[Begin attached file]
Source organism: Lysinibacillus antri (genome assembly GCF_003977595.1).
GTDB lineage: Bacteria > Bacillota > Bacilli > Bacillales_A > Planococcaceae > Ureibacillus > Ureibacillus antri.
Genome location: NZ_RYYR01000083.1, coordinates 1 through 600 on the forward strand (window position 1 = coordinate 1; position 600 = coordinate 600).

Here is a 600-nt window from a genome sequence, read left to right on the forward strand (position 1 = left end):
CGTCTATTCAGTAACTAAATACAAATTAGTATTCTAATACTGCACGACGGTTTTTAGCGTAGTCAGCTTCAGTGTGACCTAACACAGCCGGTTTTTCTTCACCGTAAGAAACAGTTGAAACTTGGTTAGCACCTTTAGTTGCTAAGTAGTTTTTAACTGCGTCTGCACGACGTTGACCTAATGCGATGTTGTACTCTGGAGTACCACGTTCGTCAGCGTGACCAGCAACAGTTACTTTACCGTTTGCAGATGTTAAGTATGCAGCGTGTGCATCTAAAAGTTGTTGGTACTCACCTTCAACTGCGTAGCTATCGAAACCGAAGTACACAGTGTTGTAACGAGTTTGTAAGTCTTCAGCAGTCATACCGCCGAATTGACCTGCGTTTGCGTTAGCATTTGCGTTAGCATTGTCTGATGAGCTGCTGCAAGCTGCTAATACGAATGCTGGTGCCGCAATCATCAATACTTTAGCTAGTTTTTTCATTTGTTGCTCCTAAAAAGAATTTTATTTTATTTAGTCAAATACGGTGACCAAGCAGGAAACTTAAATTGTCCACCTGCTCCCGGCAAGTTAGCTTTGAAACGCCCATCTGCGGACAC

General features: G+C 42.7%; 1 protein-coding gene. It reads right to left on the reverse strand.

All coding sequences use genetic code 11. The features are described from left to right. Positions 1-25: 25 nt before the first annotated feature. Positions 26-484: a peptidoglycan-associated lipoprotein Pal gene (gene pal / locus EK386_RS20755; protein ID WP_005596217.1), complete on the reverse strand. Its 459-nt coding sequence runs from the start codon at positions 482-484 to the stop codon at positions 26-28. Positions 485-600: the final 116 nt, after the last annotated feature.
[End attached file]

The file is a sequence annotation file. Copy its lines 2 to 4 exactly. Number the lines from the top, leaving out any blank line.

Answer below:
GTDB lineage: Bacteria > Bacillota > Bacilli > Bacillales_A > Planococcaceae > Ureibacillus > Ureibacillus antri.
Genome location: NZ_RYYR01000083.1, coordinates 1 through 600 on the forward strand (window position 1 = coordinate 1; position 600 = coordinate 600).

Here is a 600-nt window from a genome sequence, read left to right on the forward strand (position 1 = left end):